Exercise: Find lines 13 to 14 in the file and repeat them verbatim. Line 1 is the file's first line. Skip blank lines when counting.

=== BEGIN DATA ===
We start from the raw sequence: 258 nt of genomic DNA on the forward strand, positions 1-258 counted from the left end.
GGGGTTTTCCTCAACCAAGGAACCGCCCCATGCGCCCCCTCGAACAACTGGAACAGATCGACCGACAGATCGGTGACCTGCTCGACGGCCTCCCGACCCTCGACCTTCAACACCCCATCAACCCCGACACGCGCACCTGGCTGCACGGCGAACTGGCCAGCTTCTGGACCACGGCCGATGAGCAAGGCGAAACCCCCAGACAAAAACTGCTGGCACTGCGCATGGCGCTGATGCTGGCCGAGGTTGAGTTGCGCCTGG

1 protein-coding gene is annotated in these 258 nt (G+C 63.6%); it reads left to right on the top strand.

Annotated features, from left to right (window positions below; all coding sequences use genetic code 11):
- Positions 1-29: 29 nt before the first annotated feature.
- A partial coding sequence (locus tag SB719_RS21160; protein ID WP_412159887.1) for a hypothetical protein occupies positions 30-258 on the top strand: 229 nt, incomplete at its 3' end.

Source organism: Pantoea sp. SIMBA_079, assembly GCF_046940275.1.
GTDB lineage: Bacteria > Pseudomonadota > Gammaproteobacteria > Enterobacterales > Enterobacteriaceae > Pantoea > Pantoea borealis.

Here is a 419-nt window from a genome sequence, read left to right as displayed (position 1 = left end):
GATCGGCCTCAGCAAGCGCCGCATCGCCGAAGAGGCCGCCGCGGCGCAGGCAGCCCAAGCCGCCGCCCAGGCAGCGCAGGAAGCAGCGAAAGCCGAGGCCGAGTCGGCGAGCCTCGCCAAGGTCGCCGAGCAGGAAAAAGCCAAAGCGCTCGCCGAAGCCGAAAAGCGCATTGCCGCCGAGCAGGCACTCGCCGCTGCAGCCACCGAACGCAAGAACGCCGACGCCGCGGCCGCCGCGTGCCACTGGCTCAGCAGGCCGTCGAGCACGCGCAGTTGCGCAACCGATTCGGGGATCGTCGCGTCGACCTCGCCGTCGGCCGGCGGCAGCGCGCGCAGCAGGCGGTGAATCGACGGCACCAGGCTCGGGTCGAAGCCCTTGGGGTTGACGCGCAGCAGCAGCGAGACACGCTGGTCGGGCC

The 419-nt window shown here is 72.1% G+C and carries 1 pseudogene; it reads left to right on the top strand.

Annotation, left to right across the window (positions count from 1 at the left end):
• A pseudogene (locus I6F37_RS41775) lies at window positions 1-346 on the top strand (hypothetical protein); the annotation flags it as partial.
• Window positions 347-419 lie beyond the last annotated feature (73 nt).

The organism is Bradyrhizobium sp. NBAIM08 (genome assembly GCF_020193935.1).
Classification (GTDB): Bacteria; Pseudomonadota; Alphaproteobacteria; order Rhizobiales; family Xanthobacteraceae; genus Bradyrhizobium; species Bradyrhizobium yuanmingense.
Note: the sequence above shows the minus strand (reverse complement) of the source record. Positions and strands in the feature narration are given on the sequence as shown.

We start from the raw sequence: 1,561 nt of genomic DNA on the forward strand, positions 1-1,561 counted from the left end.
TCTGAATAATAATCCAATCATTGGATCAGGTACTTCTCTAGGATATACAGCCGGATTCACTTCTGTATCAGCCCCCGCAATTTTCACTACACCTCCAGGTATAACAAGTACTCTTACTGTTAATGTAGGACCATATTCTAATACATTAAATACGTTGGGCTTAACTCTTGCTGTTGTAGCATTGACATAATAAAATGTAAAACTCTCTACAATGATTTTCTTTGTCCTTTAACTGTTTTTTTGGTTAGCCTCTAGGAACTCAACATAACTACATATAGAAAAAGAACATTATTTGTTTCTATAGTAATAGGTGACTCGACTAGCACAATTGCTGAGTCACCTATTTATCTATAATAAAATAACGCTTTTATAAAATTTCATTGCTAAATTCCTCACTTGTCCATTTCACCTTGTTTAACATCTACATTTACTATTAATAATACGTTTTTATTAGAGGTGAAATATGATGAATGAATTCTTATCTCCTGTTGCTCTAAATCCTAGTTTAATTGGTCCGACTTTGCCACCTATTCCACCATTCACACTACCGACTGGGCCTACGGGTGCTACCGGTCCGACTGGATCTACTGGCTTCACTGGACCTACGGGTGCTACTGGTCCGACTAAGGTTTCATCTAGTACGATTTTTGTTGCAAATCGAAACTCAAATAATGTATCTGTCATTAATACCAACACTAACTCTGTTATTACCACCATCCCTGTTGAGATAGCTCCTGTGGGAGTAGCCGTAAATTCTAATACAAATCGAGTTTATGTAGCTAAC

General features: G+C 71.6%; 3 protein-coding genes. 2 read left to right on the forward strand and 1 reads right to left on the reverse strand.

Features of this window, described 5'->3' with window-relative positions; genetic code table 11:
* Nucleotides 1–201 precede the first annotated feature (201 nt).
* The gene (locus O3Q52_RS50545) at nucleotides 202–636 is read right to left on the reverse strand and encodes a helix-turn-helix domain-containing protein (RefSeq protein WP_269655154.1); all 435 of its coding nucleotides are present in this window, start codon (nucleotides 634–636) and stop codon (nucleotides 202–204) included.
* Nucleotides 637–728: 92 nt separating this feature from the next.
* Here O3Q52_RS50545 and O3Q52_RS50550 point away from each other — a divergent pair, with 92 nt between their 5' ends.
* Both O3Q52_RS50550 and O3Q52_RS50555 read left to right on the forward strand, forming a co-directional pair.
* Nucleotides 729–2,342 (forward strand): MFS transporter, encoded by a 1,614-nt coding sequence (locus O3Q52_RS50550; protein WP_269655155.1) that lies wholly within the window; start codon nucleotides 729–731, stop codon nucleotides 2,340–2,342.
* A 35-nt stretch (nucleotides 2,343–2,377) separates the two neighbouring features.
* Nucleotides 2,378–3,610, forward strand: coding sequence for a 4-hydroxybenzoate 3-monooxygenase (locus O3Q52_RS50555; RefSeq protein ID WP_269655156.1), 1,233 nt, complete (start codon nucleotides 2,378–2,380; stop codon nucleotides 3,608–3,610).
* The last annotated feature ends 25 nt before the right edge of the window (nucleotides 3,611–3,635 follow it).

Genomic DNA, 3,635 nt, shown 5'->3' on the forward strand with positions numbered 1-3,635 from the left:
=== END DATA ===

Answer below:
• A pseudogene (locus I6F37_RS41775) lies at window positions 1-346 on the top strand (hypothetical protein); the annotation flags it as partial.
• Window positions 347-419 lie beyond the last annotated feature (73 nt).